Take it away girl!
Until I was six. Then I didn't like it anymore.
But I didn't know why.
Pizza was another favorite.
Until I was eight.
Then, for some reason, I didn't like pizza anymore, either.
At 10, it was chicken. No clue why.
At 13, it was meat.
This time, I knew why.
All my so-called friends became vegetarians, so I did too. Except, when said friends resumed eating meat, I didn't. And a little voice in my head cheered.
That voice became my best friend in a world where I didn't fit. My siblings fit, they were outgoing and popular, with lots of friends. They kept my parents busy with their activities and social life. My parents appreciated the fact that I was low maintenance.
It was that voice that kept me company in high school, when all my so-called friends found teams and organizations. It was that voice that kept me company as I journaled my life away, writing about anorexia, fear of driving, fear of living.... That voice became my constant companion, all through the fad diets, the high school hell, and the chaos of university.
Considering I went from a smiley seven year old to a responsible adult in a span of two weeks, it was par for the course. Feelings got stuffed, emotions were banished, and I began living the outwardly shiny life, comprised of lie after lie. No, I wasn't lying to my parents, I was lying to myself. Sure, I had therapists here and there. My parents even sent me to a dietitian once. They thought that a dietitian would fix me. She was totally ewwww. She had crooked yellow teeth and bad breath. I never went back. My parents didn't care. They were too busy. And anyway, since I was the good kid, they didn't worry. They just expected me to be, well, good.
The expectation of perfection became more and more powerful. I used to think it was my parents that held the expectation, but now I realize it was the voice. The voice that fed me for years, began crippling me once the real world hit. Yeah, I made it through university. I landed a great job that I love. I have a nice car, a home, and a steady income. On the outside, my life looks pretty shiny.
So imagine my surprise when I found myself falling apart at my annual physical. 32 years old. Crippling depression. Plummeting weight. Severe headaches. Irritability. And ever constant exhaustion that began making my job, which I loved, harder and harder. My diet was so limited because of food allergies, and my energy was quickly depleted. I was prescribed anti-depressants, and landed back in therapy.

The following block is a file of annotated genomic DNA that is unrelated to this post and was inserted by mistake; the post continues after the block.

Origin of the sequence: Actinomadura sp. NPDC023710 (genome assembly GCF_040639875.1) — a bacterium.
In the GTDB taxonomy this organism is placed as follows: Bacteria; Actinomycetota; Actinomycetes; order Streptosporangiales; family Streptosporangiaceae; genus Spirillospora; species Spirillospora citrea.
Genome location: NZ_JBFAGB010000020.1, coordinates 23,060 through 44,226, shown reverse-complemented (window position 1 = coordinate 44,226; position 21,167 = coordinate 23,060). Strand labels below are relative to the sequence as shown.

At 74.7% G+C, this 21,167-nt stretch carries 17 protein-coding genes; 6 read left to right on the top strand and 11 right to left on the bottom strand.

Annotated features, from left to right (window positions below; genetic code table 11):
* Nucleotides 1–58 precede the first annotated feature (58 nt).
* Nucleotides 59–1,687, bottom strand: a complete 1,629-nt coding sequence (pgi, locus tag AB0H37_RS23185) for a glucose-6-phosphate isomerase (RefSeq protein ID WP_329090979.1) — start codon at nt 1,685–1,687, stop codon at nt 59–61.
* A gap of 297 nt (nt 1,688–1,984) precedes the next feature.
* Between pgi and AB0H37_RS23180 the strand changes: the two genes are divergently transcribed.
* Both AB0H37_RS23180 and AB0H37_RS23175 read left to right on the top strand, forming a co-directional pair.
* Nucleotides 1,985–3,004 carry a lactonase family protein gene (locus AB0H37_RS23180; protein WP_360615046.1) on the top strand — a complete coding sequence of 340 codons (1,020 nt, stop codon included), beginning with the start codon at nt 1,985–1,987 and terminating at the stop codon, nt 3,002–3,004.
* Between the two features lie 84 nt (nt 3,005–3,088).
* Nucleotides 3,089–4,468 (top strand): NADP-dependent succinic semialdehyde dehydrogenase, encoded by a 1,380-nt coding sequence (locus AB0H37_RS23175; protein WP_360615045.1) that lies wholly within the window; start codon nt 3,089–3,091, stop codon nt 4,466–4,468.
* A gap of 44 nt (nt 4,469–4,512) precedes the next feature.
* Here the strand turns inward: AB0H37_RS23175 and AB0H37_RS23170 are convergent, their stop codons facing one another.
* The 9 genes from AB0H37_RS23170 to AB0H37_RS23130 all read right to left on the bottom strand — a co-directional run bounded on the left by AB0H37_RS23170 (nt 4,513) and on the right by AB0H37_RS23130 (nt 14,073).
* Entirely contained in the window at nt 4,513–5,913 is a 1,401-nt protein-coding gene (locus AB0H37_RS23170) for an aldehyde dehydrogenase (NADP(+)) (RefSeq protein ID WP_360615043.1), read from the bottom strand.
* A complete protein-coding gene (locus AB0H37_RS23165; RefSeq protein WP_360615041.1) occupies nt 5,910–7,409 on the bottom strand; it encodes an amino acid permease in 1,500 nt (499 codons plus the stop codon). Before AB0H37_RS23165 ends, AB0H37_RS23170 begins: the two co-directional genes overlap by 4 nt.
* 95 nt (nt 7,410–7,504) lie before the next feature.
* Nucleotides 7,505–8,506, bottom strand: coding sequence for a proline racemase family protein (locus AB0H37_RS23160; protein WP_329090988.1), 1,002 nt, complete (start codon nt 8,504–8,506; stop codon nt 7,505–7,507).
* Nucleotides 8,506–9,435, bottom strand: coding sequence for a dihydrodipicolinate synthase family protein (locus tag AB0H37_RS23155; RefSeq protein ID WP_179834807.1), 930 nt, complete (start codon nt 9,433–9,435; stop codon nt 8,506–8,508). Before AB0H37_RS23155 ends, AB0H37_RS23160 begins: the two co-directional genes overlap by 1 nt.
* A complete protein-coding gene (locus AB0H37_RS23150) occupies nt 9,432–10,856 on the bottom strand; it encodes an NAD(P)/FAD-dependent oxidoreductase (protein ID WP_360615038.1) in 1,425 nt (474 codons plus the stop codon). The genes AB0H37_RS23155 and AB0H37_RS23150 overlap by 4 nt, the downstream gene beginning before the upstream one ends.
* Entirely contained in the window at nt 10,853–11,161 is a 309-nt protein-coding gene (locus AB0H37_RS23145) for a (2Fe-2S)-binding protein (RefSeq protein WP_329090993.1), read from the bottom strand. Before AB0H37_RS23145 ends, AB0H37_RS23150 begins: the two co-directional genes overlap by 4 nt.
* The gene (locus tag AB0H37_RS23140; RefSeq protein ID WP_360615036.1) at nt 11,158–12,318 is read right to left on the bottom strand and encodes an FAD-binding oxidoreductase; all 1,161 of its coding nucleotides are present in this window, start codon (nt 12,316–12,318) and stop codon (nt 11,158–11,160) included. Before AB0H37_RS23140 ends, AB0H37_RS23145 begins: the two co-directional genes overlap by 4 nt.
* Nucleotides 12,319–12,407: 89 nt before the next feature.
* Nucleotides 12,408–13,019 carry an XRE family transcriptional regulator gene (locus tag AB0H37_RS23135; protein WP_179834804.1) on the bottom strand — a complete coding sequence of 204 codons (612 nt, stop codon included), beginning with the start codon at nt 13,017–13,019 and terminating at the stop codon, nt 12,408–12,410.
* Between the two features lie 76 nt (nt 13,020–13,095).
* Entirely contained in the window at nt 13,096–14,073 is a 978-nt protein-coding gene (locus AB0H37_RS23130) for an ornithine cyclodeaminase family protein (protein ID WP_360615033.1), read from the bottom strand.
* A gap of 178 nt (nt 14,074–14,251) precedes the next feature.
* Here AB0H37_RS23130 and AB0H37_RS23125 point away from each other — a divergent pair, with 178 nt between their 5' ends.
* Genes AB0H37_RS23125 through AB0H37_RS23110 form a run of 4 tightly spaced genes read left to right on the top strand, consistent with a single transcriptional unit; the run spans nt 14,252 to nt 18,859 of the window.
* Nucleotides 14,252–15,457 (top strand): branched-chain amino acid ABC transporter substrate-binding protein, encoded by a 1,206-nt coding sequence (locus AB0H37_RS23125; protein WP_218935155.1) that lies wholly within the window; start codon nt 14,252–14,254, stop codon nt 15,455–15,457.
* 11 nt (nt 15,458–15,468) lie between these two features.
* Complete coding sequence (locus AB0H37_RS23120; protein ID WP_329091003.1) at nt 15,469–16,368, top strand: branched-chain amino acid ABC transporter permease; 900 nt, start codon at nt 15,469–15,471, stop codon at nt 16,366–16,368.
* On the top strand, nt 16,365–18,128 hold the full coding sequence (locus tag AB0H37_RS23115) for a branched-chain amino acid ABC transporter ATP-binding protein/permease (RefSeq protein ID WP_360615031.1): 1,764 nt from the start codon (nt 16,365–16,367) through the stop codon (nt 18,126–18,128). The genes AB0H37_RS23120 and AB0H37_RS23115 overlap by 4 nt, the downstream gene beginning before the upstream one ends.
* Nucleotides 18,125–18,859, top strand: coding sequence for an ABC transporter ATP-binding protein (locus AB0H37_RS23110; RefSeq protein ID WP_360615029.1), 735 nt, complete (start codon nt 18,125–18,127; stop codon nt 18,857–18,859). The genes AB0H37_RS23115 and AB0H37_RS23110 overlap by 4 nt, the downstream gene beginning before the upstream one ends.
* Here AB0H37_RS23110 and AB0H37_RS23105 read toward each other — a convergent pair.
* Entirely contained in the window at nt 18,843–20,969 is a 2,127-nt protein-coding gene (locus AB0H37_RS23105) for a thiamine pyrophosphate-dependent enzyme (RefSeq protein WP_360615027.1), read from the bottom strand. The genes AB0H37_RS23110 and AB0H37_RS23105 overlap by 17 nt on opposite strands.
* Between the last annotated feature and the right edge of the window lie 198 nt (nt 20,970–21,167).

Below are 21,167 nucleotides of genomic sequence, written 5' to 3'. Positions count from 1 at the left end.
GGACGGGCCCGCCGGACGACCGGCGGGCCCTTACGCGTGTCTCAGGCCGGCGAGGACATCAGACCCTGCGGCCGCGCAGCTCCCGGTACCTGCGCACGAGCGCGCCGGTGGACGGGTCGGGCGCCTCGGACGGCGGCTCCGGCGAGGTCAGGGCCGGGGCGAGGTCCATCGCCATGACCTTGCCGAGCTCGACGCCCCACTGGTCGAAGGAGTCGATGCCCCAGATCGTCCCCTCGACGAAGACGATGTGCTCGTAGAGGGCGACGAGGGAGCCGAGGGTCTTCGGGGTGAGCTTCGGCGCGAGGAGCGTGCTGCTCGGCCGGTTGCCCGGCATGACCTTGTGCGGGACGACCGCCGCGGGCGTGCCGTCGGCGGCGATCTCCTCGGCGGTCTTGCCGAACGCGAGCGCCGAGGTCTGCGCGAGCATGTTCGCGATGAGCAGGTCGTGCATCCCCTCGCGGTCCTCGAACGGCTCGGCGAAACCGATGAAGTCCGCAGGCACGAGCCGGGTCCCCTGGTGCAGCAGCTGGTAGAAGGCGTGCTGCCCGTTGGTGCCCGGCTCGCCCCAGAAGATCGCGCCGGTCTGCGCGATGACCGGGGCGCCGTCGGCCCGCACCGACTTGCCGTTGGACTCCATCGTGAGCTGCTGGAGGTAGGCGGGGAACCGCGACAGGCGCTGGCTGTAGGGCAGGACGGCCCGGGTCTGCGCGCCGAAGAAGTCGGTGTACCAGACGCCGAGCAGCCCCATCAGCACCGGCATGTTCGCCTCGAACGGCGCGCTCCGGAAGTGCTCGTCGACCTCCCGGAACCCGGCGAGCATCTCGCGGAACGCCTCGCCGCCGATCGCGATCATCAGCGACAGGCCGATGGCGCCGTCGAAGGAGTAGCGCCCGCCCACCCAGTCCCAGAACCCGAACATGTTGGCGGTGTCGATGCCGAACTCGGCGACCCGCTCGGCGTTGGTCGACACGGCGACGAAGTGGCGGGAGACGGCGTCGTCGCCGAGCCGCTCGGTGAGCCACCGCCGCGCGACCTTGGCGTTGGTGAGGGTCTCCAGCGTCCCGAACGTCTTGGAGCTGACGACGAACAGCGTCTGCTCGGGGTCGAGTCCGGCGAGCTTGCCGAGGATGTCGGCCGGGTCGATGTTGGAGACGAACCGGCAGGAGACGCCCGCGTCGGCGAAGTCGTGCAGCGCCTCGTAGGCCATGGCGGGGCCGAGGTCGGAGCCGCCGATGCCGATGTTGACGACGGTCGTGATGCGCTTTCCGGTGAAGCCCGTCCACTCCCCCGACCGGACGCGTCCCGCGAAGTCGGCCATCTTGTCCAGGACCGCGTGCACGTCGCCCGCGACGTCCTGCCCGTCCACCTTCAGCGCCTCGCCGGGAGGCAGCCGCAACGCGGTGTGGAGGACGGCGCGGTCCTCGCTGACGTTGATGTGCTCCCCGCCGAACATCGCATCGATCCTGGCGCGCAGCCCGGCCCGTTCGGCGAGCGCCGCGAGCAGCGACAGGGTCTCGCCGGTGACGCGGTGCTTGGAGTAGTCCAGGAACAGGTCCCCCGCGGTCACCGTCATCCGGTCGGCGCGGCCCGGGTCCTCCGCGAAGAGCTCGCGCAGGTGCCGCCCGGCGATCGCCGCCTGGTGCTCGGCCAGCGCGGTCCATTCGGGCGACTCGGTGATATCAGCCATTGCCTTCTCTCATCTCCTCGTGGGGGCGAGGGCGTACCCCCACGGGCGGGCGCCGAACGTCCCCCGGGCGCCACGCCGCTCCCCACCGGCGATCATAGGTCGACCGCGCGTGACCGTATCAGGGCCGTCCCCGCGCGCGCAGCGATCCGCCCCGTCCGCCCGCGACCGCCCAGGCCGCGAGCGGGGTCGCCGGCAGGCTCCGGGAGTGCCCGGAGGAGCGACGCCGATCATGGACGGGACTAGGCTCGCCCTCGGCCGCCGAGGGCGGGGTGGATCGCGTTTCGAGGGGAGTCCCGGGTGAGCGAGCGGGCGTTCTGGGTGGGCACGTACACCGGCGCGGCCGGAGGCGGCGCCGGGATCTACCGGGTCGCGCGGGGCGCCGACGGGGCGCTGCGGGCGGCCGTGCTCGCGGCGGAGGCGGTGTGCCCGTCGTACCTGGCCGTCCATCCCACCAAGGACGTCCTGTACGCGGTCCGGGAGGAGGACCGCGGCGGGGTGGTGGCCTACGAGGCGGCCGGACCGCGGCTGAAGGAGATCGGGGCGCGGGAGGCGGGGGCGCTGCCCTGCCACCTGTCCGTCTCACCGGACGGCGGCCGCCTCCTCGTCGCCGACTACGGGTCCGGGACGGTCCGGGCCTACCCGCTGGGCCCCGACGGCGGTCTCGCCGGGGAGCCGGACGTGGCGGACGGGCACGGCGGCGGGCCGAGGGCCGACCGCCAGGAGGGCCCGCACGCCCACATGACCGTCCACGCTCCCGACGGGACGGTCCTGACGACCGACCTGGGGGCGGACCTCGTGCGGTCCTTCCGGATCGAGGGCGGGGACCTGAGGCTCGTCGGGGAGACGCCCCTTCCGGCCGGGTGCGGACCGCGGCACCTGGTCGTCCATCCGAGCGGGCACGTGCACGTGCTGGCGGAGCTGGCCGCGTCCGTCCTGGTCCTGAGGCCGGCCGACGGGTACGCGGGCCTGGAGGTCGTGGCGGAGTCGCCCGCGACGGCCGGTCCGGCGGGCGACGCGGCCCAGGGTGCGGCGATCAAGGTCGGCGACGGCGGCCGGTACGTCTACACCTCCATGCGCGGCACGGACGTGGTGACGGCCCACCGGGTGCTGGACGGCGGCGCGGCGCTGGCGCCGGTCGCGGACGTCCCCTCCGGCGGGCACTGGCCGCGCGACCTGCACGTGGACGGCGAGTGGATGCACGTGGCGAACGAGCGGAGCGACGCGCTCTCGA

Mind you, at this point in my life, despite everything, an eating disorder was the last thing on my mind. I went to therapy because of depression. I went to a dietitian to learn how to better deal with my food allergies. That was it. Despite what you might think, being diagnosed with an eating disorder was a shock. Though, the little voice in my head threw quite the party!
That voice had been my best friend for more than 25 years. I now had a team of professionals helping me, and instead of trusting them, I trusted the voice. I was afraid to listen to my team, despite the fact that they held the key that would release me from my hell. I was afraid to live a life without that voice.
Turns out that voice was actually protecting me, well, from me. From the emotions, sadness, anxiety, depression, fears.... from everything... It protected me from being consumed by my insanely chaotic family. It took all my energy to survive them, leaving little energy left for positive self-care. The eating disorder was my shiny armor. Realizing this, and finally deciding to join my team in their fight for my recovery was one of the hardest decisions I made.
But it's what brought me back to life.
My life isn't free from challenges. It isn't free from the taunts that haunted me from the time I was seven. It isn't free from the self-hatred that I perfected, or the anxiety and fears that I live with. But it is free of the shiny, protective armor I used to wear everywhere I went..... For the first time in my life I'm feeling feelings that I thought were buried forever. I'm experiencing the full range of emotions while weeding through the hell I sentenced myself to so long ago.
It's painfully hard work. But my team believes in me. Their voices are becoming louder than the one that I listened to for so long. Through their voices, I am taking steps to reprogram my own inner voice. We're slowly dismantling the old playlists to make room for the new, kinder tracks.
It's been nearly two years actively working with my team toward recovery. I'm proud to say that my weight has remained safely stable for over six months. Eating still takes a ton of planning and energy, but I'm doing it. I'm learning to work with my feelings and emotions as they arise. I might never have a life as shiny as the armor-coated life, but thanks to my team, I'm building one that is a lot lighter to carry.
She blogs over at My Purple Dreams. Go check her out!